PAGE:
May 9, 2011

WWF Says Rare Tigers Need Protection From Loggers

Concealed cameras in the Bukit Tigapuluh forest recorded images of 12 rare tigers, prompting the World Wildlife Fund (WWF), a conservation charity, to put pressure on the Indonesian government to stop loggers from clearing it.

Currently, there are only 400 Sumatran tigers left in the world, with a total global tiger population reaching to just 1,300, according to WWF, which is down from 100,000 tigers a century ago.

Spotting tigers in the wild is extremely rare, and capturing a Sumatran tiger on film is even rarer since they are threatened with extinction.

"Our team was thrilled to discover 47 tiger images in our camera traps, from which we identified six unique individuals," says Karmila Parakkasi, who leads WWF's tiger research team in Sumatra. "That was the highest number of tigers and tiger images obtained in the first month of sampling we've ever experienced. And then the results from the second month were even more impressive"”not just one tiger family but two, with another six tigers."

Parakkasi is not sure why the team was able to capture so many tigers on film, but many environmentalists believe that they are increasing coming into contact with people due to the fact that their natural habitat is being lost through deforestation for timber and palm oil plantations.

"What's unclear is whether we found so many tigers because we're getting better at locating our cameras or because the tiger's habitat is shrinking so rapidly here that they are being forced into sharing smaller and smaller bits of forests," she says.

At last year's Tiger Summit in Russia, the Indonesian government designated Bukit Tigapuluh as one of six tiger conservation areas, and has committed to its national tiger recovery plan.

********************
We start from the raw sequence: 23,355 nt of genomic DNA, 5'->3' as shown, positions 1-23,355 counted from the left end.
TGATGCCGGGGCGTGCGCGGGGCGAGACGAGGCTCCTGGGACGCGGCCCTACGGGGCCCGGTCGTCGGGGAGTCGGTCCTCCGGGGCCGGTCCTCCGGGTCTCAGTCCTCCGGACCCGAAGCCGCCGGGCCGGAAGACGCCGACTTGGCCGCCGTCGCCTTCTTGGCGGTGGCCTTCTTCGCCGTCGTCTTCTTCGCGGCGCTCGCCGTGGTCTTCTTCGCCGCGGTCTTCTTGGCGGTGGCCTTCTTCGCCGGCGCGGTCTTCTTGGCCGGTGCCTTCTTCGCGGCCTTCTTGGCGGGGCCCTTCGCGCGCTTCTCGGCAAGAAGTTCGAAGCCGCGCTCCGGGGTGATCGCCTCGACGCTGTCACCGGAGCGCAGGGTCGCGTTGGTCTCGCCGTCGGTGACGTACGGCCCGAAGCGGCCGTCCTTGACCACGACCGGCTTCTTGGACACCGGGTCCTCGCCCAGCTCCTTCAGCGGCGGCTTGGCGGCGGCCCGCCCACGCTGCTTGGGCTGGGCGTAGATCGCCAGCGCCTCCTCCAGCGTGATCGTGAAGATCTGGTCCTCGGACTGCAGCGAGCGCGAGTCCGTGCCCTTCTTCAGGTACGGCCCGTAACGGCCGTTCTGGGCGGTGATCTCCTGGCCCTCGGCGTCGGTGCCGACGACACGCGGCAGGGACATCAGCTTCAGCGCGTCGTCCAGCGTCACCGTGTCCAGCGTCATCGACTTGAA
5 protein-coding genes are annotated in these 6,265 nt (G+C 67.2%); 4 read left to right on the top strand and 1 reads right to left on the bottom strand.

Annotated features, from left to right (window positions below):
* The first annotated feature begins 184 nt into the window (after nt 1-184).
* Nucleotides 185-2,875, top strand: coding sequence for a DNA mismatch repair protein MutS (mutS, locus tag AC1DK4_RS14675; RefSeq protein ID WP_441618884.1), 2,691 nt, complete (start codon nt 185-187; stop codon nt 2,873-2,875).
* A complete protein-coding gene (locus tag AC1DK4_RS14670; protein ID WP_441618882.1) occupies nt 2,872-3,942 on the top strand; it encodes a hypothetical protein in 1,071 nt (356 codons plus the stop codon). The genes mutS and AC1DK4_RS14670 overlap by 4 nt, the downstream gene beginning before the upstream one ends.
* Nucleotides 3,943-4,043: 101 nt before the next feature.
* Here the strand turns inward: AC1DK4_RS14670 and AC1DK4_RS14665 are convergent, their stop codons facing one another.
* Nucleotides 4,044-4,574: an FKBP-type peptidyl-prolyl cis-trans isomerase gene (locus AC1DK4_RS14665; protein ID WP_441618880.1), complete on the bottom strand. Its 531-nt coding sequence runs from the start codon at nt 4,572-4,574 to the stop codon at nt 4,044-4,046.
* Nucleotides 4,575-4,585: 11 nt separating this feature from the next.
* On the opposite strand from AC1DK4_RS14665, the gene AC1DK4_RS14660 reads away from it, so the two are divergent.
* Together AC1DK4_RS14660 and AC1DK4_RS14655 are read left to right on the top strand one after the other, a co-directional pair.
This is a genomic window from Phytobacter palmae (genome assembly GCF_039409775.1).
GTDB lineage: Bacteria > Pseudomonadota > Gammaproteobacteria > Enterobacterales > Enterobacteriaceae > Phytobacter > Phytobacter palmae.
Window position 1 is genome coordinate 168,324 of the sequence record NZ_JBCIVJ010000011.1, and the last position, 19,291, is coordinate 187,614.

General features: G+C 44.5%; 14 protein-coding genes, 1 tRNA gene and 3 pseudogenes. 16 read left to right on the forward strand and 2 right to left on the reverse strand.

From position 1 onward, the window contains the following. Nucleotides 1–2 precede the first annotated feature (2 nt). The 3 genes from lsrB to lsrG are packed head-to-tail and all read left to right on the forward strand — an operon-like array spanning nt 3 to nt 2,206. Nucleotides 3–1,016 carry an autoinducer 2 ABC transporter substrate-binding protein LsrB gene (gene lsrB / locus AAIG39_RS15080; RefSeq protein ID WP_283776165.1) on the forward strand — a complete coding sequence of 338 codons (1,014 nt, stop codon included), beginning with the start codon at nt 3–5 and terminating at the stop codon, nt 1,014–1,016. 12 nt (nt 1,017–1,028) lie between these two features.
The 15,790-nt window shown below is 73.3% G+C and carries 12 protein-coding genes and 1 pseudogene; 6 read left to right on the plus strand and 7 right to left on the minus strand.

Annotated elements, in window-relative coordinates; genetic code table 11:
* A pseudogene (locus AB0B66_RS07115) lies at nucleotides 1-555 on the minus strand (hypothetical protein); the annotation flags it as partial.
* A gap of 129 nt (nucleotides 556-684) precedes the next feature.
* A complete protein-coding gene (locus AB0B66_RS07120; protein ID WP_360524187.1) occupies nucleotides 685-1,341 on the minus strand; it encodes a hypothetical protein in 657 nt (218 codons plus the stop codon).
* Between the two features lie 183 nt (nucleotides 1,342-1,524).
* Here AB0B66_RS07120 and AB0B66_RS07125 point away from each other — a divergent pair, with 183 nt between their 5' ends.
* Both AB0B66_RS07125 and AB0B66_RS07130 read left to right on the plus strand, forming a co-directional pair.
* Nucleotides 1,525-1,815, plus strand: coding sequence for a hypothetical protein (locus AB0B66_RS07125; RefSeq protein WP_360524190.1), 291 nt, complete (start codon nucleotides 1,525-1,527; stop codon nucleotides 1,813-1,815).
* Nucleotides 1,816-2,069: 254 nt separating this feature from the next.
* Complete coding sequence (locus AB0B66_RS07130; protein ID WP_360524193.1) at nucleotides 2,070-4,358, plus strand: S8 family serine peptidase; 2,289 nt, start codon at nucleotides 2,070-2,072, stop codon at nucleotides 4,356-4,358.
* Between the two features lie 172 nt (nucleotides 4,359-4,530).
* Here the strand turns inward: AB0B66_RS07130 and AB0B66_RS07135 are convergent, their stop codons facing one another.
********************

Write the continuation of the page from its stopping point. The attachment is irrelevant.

President Susilo Bambang Yudhoyono has received pressure from environmentalists to implement a two-year moratorium, due to start January 1, on the clearing of natural forest and peatland, as promised.

WWF spokesperson Desmarita Murni told AFP, "This is one of Indonesian government commitments in its national tiger recovery plan they pledged during the summit of world leaders in Russia."

"They have to ensure that its commitment is well implemented."

Norway has pledged to contribute up to $1 billion, as part of the moratorium, to help with the preservation of Indonesia's forests.

WWF's forest and species program director Anwar Purwoto says, "This video confirms the extreme importance of these forests in the Bukit Tigapuluh ecosystem and its wildlife corridor."

"WWF calls for all concessions operating in this area to abandon plans to clear this forest and protect areas with high conservation value.

"We also urge the local, provincial and central government to take into consideration the importance of this corridor and manage it as part of Indonesia's commitments to protecting biodiversity," he says.

Last year the WWF warned that the species is on a course for extinction by 2022.

AFP reports that fragile tiger populations can be found in thirteen countries: Bangladesh, Bhutan, Cambodia, China, India, Indonesia, Laos, Malaysia, Myanmar, Nepal, Russia, Thailand and Vietnam.

So far, Russia is the only country where the tiger population is on the rise. Recent years the number has risen to 500 from 100 in the 1960s. This raises hope that these animals can be saved if efforts are taken to protect them.


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